Aerial photo taken on Dec 19, 2021 shows a panoramic view of China's Five-hundred-meter Aperture Spherical Radio Telescope (FAST) under maintenance in Southwest China's Guizhou province. （Photo/Xinhua）
An international team of scientists led by Chinese astronomers has found that magnetic fields cannot hold off gravitational collapse in the early stages of star formation as scientists previously believed, according to a study to be published in the journal Nature on Thursday.
The discovery has challenged the standard theory of star formation, and experts have encouraged international peers to use the newly published observational technique and come up with new theories to explain how stars are born.
The research was done using the Five-hundred-meter Aperture Spherical Telescope, the world's largest radio telescope, located in southwestern China's Guizhou province.
The study, which is featured on the cover of Nature, is considered one of the biggest scientific discoveries made by the radio telescope to date.
In the standard theory of star formation, scientists believed pressure created by magnetic fields could influence the formation of stars because they allow interstellar material to resist the force of gravity, thus making it harder for the material to gather enough mass to collapse into a star.
However, studying this interaction has proved to be extremely difficult because such interplay between magnetic fields and matter is notoriously complex and difficult to detect.
Li Di, FAST's chief scientist and the corresponding author of the study, said by taking advantage of the unparalleled sensitivity of the giant telescope, scientists measured the strength of the magnetic fields in the L1544 region, a pre-stellar core in early transition into becoming a star located in the Taurus star forming regions about 450 light years from Earth.
Using an observational technique called HI Narrow Self-Absorption, first conceived by Li and United States astronomer Paul Goldsmith in 2003, scientists discovered that the magnetic pressure was too weak to prevent gravitational contraction at this early stage of the process, a finding that contradicts the standard theory of star formation.
"This discovery has challenged our traditional understanding of the role magnetic fields can play during star formation," Li said. "Our work represents the feasibility and the beginning of using this new technique to study the magnetic fields of the interstellar medium during early phases of star formation."
Richard Crutcher, emeritus professor of astronomy at the University of Illinois, who was not involved in the study, said he was "very impressed "with the talent and engineering behind FAST, which resulted in this groundbreaking discovery.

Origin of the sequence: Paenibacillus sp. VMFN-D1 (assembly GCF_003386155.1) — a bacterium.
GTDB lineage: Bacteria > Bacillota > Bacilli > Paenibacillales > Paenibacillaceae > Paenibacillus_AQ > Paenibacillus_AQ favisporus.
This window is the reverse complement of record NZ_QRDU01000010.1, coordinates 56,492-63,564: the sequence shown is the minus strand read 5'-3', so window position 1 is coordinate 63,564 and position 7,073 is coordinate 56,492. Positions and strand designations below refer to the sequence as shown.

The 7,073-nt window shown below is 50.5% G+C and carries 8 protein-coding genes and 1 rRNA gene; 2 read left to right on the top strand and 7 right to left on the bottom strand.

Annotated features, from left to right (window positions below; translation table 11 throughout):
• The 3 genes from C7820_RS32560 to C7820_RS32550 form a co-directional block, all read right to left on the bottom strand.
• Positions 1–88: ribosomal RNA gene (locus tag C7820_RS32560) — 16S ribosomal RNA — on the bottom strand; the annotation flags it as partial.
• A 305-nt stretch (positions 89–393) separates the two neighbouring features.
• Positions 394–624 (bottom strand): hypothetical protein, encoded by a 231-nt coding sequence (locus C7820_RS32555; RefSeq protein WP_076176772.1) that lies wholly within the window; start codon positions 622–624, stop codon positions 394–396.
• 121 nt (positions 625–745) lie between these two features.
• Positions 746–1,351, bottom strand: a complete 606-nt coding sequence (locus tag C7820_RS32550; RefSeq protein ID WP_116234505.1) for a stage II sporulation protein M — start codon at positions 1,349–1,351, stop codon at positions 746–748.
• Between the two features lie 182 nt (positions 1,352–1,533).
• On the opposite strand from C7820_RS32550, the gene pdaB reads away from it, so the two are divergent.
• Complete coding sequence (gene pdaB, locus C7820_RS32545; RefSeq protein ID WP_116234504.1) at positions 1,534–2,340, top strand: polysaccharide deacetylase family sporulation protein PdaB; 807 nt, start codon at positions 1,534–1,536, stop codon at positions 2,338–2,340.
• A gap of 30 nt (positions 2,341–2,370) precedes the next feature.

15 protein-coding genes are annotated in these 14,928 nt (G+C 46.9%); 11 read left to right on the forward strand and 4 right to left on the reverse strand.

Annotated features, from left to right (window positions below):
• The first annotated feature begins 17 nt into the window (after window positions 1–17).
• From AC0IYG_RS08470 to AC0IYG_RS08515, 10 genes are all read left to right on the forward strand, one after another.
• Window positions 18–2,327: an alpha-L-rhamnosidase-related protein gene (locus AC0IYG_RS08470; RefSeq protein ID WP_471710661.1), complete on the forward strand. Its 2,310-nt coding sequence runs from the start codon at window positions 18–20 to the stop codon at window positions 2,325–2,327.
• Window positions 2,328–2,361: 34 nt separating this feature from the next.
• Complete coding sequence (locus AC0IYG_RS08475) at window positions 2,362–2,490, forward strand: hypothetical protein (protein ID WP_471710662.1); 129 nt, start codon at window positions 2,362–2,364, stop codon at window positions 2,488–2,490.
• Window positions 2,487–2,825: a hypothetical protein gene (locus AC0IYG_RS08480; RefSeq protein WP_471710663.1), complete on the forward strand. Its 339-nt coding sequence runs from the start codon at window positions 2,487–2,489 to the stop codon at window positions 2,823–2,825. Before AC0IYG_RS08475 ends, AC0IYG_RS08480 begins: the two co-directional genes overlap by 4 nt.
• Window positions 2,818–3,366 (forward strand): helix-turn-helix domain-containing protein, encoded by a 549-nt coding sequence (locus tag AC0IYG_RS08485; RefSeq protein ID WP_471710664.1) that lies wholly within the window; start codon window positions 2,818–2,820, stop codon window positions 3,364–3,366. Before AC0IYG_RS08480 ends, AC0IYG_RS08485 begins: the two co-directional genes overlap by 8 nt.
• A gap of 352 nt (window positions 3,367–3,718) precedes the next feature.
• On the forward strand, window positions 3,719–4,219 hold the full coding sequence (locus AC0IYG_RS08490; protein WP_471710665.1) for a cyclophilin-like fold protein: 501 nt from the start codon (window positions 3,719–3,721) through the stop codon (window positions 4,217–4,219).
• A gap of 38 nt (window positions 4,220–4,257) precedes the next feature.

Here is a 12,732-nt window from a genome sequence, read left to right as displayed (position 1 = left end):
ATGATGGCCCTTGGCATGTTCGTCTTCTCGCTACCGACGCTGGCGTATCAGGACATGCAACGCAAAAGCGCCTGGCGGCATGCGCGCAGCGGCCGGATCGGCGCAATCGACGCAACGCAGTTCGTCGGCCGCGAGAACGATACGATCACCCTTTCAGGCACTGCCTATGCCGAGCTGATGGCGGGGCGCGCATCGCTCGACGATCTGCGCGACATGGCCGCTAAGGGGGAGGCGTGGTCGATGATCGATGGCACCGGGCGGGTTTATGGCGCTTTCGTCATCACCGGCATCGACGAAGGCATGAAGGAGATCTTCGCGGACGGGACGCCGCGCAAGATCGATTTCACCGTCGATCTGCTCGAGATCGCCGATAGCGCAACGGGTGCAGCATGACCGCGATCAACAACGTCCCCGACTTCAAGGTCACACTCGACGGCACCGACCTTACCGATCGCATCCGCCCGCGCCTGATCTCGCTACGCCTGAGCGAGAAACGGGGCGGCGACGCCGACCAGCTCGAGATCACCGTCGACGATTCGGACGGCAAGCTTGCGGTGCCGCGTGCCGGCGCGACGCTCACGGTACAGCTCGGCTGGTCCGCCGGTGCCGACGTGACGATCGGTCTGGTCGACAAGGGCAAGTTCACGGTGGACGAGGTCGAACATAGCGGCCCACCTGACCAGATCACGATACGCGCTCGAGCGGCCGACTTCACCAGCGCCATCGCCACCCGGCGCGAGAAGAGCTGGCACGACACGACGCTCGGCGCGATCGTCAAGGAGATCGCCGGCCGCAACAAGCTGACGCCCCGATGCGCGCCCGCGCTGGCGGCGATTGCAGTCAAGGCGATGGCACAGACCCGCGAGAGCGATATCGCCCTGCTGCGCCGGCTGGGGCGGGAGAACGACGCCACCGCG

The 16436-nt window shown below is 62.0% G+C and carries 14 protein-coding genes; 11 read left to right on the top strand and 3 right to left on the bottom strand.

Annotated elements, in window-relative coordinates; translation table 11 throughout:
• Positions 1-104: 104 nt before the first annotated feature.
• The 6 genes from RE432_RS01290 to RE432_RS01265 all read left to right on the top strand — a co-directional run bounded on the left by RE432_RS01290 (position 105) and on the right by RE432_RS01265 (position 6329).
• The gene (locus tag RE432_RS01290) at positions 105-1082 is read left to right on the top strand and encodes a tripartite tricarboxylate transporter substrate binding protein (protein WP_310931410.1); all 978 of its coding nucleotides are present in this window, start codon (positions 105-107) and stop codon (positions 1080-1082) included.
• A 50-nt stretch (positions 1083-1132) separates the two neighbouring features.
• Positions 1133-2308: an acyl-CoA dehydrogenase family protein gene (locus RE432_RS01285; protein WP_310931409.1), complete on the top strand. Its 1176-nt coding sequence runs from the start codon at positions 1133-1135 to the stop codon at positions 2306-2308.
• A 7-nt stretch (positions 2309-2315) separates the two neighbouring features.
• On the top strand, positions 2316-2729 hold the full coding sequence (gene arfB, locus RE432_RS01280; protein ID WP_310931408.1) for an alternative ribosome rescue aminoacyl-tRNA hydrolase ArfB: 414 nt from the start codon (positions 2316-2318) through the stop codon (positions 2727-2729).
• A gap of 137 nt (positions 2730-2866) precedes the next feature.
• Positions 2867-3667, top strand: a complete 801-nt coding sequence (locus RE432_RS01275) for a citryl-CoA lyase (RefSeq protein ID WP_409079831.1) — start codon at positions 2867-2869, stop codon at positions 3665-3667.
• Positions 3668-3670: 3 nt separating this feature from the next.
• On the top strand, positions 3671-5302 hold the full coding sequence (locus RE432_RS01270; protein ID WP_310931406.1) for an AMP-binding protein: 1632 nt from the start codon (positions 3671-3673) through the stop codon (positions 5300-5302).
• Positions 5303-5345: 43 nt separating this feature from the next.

Crutcher said the discovery was "crucial to understanding the astrophysics of star formation and illustrates the importance of FAST in addressing important unsolved astrophysical problems".
Jiang Peng, chief engineer of FAST, said the telescope recorded 5,308 hours of observation time last year and collected over 11 petabytes of scientific data, making it one of China's most productive major scientific instruments.
Since the telescope's completion in 2016, scientists have published over 120 papers based on data it collected, including four studies in the journal Nature, he said. "FAST has entered a stage of producing high-quality major scientific achievements," he added.
On March 31, FAST was open to research proposals worldwide. Twenty-seven projects from 14 foreign countries have been approved so far and their scientific observation began in August, Jiang said.
FAST has also discovered around 500 pulsars－highly magnetized, fast-spinning neutron stars originating from the imploded cores of massive dying stars through supernova explosions, Jiang said.
Wu Xiangping, a noted astronomer and an academician of the Chinese Academy of Sciences, said that pulsars have been a hot topic in astrophysics given their extreme density, brightness and rotational stability, which allows scientists to measure subtle celestial abnormalities such as gravitational waves.
A major discovery would be a binary system in which a pulsar rotates around a black hole, Wu said. The interaction between these two extreme celestial bodies may enable scientists to test the finer details of Einstein's theory of gravity with unprecedented precision.
"FAST is already exceptionally good at finding pulsars," he said. "But if we can collaborate with other telescopes around the globe, we can detect more pulsars that are fainter and further away from us, and maybe even find ones that are outside of our home galaxy."